Xi Takes Oath for Unprecedented Third Term

Xi Takes Oath for Unprecedented Third Term
President of the People's Republic of China Xi Jinping at a gala dedicated to the 70th anniversary of the establishment of diplomatic relations between Russia and China. Photo by Kremlin. 

China’s leader Xi Jinping started a historic third five-year presidential term on Friday, amid domestic economic challenges and strained relations with the U.S. and its allies, Euronews reported.

National People’s Congress, China’s mostly nominal parliament with members elected by the Chinese Communist Party (CCP), unanimously voted for Xi’s appointment, putting him on the way to a lifelong presidency.

Xi Jinping, who came into power in 2012 and filled the top ranks of the CCP with his loyalists, had himself named for a third five-year term in October, deviating from the Chinese tradition of leaders stepping down after a decade.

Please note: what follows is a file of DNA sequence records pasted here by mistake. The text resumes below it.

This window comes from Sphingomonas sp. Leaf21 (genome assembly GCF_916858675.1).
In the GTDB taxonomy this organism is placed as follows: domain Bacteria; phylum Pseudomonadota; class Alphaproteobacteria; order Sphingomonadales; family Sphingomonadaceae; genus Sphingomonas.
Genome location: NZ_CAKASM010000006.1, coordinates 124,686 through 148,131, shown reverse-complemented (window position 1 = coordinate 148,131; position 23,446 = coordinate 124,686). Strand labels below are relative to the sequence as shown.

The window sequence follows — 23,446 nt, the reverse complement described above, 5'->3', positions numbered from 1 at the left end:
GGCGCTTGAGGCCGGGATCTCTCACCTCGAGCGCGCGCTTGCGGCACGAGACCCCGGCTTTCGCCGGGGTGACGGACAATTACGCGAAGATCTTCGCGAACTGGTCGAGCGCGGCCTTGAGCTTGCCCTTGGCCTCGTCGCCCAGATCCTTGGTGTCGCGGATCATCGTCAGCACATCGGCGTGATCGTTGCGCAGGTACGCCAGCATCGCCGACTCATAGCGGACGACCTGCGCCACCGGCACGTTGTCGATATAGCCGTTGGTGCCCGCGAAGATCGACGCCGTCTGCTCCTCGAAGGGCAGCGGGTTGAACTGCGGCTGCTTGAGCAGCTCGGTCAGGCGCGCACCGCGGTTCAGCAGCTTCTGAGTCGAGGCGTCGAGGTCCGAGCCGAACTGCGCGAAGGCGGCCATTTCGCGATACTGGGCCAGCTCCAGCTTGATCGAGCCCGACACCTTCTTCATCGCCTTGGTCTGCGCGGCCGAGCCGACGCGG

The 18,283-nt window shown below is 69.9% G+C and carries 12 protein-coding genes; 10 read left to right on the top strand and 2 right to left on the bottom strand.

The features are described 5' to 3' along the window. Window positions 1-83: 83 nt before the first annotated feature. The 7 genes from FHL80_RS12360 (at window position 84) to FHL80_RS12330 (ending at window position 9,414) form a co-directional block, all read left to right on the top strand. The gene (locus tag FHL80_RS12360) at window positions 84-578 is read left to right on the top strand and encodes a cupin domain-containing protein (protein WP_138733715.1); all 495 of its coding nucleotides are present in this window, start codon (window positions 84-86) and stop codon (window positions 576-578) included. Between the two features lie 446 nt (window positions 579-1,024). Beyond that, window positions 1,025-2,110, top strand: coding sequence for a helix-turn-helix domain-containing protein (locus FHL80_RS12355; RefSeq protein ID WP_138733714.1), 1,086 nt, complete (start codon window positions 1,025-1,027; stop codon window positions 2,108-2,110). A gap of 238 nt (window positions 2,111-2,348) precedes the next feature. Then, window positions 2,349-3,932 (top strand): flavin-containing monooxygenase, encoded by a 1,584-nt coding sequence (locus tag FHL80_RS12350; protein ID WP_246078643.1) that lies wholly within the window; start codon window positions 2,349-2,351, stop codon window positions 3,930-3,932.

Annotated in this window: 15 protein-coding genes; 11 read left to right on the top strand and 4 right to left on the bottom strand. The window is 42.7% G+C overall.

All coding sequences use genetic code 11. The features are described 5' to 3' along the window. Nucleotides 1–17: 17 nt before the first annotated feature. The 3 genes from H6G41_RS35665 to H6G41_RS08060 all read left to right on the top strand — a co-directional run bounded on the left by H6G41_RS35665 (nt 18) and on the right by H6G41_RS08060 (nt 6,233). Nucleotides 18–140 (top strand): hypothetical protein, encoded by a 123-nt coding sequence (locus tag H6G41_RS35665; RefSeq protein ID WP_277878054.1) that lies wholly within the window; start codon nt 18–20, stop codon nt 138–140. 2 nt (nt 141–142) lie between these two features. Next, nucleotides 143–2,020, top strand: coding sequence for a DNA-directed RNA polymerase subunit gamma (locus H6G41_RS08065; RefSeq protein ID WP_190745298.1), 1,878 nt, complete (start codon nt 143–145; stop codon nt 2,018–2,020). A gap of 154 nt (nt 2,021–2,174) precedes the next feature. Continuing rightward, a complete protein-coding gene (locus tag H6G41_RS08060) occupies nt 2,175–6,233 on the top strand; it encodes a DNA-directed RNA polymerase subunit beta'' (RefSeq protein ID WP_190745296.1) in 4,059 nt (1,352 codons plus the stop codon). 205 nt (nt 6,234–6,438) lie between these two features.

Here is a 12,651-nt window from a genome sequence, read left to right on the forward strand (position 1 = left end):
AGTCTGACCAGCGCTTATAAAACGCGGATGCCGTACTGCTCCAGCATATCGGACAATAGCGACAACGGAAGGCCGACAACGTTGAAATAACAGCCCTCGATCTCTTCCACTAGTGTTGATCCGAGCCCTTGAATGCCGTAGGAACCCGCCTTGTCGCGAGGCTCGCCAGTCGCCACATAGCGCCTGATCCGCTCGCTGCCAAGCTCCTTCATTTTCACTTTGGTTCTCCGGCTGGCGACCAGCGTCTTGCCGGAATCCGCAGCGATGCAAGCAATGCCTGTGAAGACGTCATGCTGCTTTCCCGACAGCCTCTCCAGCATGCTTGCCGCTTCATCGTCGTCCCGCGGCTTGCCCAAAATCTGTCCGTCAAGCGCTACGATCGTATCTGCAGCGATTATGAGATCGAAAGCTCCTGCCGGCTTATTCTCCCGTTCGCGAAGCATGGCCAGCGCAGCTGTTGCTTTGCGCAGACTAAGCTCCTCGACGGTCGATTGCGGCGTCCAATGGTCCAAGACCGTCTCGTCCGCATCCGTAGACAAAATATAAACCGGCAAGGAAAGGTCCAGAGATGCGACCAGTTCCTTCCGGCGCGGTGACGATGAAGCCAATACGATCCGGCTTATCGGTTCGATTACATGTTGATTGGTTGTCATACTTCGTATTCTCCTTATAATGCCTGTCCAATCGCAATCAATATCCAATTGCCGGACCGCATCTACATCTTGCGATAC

Deleting the two-term limit on the presidency from the Chinese constitution led to speculations that now 69-year-old Xi could rule for life.

China’s leader pledged on Friday’s ceremony at Beijing’s Great Hall of the People to build a "prosperous, strong, democratic, civilized, harmonious and great modern socialist country," AXIOS reported.

Xi was appointed as the commander of the 2-million-member People's Liberation Army, which takes orders directly from the party. Meanwhile, Zhao Leji, the Communist Party's third-ranking official, was appointed as the head of the National People's Congress, with most of the body's legislative work led by its year-round Standing Committee, Euronews reported with the Associated Press.

Earlier in the week Chinese parliament placed public security, financial regulation, and technology under the direct control of the Communist Party, instead of the state, prompting concerns that Xi is consolidating power and preparing for war.

In the news, China’s president identified the U.S. as the leader of a western initiative to curb China's growth, amid pressure from Washington's restrictions on semiconductor exports, allegations of espionage, and the close relationship between Beijing and Moscow, according to Financial Times.